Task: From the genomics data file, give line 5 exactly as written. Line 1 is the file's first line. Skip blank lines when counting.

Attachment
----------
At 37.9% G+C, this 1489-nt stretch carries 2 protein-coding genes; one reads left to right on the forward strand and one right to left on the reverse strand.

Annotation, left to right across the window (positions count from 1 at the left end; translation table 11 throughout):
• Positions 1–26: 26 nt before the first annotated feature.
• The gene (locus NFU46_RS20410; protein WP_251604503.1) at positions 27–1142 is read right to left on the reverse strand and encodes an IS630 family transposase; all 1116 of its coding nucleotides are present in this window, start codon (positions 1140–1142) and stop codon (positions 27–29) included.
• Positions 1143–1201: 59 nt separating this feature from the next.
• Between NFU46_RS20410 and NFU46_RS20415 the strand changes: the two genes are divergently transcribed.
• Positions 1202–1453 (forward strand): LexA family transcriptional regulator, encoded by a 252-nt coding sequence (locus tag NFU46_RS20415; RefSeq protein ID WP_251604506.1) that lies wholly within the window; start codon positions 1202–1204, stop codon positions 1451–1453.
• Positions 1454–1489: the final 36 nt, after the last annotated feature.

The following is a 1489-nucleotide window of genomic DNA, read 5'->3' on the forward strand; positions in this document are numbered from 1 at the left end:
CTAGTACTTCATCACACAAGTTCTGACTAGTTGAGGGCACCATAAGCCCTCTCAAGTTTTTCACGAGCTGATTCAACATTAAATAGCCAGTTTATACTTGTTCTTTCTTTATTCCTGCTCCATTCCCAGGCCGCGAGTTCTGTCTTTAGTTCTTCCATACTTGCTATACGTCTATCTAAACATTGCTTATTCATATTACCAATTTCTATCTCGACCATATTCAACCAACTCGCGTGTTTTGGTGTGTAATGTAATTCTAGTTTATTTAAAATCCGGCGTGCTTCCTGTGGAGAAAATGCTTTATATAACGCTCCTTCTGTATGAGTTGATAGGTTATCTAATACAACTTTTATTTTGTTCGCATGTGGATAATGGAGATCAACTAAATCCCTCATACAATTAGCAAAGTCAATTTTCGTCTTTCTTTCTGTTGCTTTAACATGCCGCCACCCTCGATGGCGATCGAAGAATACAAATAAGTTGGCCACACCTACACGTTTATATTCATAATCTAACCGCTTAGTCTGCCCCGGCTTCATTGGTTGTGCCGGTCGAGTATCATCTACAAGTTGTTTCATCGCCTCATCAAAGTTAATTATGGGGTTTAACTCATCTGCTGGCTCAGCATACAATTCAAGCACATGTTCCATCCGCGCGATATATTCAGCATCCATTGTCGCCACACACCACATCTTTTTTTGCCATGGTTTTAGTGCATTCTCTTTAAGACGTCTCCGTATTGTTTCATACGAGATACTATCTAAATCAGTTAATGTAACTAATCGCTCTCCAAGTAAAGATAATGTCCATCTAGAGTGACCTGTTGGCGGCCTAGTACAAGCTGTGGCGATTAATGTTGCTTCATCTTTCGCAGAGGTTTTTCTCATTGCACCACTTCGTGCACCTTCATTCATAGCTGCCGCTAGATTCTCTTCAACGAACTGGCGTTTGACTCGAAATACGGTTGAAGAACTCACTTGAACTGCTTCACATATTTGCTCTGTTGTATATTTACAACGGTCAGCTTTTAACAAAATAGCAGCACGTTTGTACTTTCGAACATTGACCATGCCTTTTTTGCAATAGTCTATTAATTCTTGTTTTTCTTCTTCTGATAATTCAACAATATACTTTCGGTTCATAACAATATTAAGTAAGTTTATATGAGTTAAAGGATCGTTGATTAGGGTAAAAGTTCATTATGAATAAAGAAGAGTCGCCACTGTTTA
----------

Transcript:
• Positions 1143–1201: 59 nt separating this feature from the next.